The Atlantic Daily: Minneapolis Faces a Reckoning

The death of George Floyd has turned the world’s attention toward the city. One writer argues that his hometown had this coming.

Wing Young Huie

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Minneapolis faces a reckoning.

Justin Ellis, who grew up in the heart of the city’s Lake Street corridor, found Floyd’s death, and the violence that followed it, “inevitable.” The city’s progressive reputation masks its long history of racial inequity, he writes:

The conditions that led to this moment didn’t spring up overnight; it’s been in the making for generations. No group of protesters could devastate south Minneapolis more than years of disinvestment and abandonment already have. Lake Street was hollowed out long before the flames came. …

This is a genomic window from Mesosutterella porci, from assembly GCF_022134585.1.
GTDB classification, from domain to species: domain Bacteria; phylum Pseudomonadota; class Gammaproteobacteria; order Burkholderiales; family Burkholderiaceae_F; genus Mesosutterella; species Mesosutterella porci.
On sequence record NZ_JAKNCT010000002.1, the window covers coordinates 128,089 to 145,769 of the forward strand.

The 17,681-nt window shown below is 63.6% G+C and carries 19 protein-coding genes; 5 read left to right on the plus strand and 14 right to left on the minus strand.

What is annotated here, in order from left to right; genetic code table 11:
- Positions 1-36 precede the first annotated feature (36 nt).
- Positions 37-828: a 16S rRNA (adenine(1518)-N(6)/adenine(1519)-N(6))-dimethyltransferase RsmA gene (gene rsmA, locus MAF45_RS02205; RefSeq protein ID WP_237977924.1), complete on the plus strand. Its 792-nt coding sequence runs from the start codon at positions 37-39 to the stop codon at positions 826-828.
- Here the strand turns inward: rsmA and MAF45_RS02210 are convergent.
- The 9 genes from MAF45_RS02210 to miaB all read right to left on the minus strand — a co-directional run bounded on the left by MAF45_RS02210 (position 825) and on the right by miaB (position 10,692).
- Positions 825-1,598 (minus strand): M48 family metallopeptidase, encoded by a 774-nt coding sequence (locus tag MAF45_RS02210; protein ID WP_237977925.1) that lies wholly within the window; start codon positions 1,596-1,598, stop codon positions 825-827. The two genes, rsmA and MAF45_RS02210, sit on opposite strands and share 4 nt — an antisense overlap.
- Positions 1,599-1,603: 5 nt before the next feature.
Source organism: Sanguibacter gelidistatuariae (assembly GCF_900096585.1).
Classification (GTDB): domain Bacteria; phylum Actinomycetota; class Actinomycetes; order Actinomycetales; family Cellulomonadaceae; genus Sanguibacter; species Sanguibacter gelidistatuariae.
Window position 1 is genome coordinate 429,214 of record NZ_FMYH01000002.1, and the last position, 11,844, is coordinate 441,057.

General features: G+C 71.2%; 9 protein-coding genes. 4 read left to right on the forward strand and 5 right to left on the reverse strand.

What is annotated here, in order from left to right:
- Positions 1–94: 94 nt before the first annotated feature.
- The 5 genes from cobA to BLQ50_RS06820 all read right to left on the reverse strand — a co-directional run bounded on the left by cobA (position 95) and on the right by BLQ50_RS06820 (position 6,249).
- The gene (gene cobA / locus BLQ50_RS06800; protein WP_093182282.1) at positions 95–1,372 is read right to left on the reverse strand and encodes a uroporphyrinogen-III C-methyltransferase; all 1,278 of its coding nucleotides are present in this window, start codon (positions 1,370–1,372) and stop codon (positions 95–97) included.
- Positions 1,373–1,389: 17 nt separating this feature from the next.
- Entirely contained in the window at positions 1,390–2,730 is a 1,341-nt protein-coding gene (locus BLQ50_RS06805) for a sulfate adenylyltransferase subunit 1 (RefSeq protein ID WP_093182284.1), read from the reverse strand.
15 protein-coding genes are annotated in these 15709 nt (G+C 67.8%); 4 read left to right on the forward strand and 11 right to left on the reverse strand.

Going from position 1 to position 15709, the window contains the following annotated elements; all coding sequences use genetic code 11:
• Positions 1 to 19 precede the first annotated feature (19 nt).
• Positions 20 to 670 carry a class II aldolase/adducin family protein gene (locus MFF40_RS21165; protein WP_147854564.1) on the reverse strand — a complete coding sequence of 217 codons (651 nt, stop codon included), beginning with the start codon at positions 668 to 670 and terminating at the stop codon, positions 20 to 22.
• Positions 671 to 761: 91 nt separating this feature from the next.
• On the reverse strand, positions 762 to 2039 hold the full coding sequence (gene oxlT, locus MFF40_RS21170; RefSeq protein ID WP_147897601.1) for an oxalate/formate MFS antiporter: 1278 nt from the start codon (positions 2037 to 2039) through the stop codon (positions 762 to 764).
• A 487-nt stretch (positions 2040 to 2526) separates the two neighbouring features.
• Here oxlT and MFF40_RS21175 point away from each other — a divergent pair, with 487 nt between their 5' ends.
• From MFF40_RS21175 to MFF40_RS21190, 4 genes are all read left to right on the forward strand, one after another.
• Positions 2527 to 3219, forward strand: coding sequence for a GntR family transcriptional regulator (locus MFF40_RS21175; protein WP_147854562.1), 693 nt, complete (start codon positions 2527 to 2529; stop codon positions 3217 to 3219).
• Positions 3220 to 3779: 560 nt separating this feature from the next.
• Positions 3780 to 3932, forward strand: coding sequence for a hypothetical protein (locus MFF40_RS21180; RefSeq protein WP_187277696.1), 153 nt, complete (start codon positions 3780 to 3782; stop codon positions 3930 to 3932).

Living a black life in Minneapolis means sitting in disparity between your good-natured neighbors and a system of structural racism and disenfranchisement enforced through policy, white silence, and police violence.

His essay is worth reading in full.


One question, answered: What does it mean now that the financial crisis caused by the pandemic has been officially declared a recession?

Derek Thompson, who writes about economics, explains:

Sometimes economic reports teach us new things. Sometimes they just make official what everybody already knew. The pandemic crisis triggered a recession earlier this year. What no government agency can tell us is: How long will this pain last? This is already the strangest economy in American history, with the sharpest increase in unemployment ever corresponding with a total recovery in the stock market. Investors seem to think the worst is over. For many workers, the pain might just be beginning.

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